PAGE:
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Lee, JU, Hosotani, R, Wada, M, Doi, R, Koshiba, T, Fujimoto, K, Miyamoto, Y, Tsuji, S, Nakajima, S, Hirohashi, M, Uehara, T, Arano, Y, Fujii, N & Imamura, M 2002, 'Antiproliferative activity induced by the somatostatin analogue, TT-232, in human pancreatic cancer cells', European Journal of Cancer, vol. 38, no. 11, pp. 1526-1534. https://doi.org/10.1016/S0959-8049(02)00101-6

Antiproliferative activity induced by the somatostatin analogue, TT-232, in human pancreatic cancer cells. / Lee, J. U.; Hosotani, R.; Wada, M.; Doi, R.; Koshiba, T.; Fujimoto, K.; Miyamoto, Y.; Tsuji, Shoichiro; Nakajima, S.; Hirohashi, M.; Uehara, T.; Arano, Y.; Fujii, N.; Imamura, M.

In: European Journal of Cancer, Vol. 38, No. 11, 22.07.2002, p. 1526-1534.

Research output: Contribution to journalArticle

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T1 - Antiproliferative activity induced by the somatostatin analogue, TT-232, in human pancreatic cancer cells

AU - Lee, J. U.

AU - Hosotani, R.

AU - Wada, M.

AU - Doi, R.

AU - Koshiba, T.

AU - Fujimoto, K.

AU - Miyamoto, Y.

AU - Tsuji, Shoichiro

AU - Nakajima, S.

AU - Hirohashi, M.

AU - Uehara, T.

AU - Arano, Y.

AU - Fujii, N.

AU - Imamura, M.

PY - 2002/7/22

Y1 - 2002/7/22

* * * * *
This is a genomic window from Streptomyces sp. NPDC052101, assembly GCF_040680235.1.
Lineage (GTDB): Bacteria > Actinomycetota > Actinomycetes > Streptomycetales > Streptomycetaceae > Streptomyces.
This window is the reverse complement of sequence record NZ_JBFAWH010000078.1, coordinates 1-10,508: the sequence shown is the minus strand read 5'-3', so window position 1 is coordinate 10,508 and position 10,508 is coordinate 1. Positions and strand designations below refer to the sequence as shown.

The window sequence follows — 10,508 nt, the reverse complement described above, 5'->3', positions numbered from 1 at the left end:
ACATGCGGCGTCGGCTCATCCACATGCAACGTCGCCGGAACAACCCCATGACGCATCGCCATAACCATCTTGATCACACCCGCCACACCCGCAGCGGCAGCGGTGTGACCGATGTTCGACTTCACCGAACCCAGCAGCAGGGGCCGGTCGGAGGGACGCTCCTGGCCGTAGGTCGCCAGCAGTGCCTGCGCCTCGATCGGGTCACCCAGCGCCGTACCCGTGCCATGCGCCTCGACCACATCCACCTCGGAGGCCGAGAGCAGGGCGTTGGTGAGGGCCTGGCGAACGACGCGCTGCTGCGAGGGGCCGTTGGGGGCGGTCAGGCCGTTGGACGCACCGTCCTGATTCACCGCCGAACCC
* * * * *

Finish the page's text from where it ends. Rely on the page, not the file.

N2 - Somatostatin analogues have been developed as antiproliferative agents, but their administration as general antitumour agents is limited, mainly because of the wide distribution of somatostatin receptors throughout the human body. TT-232, a new somatostatin structural analogue, was reported to have tumour-selective antiproliferative activity without an antisecretory action. We examined whether TT-232 had antiproliferative activity in human pancreatic cancer cell lines, and compared its antiproliferative activity with that of RC-160 and other TT-232 derivatives. TT-232 inhibited the growth of all of the cell lines used in this study and induced apoptotic cell death. RC-160 showed no such growth inhibition. TT-232 also inhibited tumour formation in a xenograft model. A competitive binding assay was performed using the cell membrane fraction and 111In-DTPA-TT-232 in order to show the existence of a specific binding site on the cells. A specific binding site was detected in MIAPaCa-2 cells. It has been shown that the activation of protein tyrosine phosphatase (PTPase) is one of the main intracellular pathways responsible for somatostatinergic inhibition of cell growth. We found a significant PTPase stimulation after TT-232 administration using an immunoblot analysis assessing the level of protein tyrosine phosphorylation, and also a direct measurement of the PTPase activity. We also demonstrated that PTPase stimulation by TT-232 was involved in its antiproliferative activity as this activity was reversed by the addition of sodium orthovanadate, a PTPase inhibitor. Our results indicate that TT-232 could be a potentially useful therapeutic agent if these data are translated into clinical practice.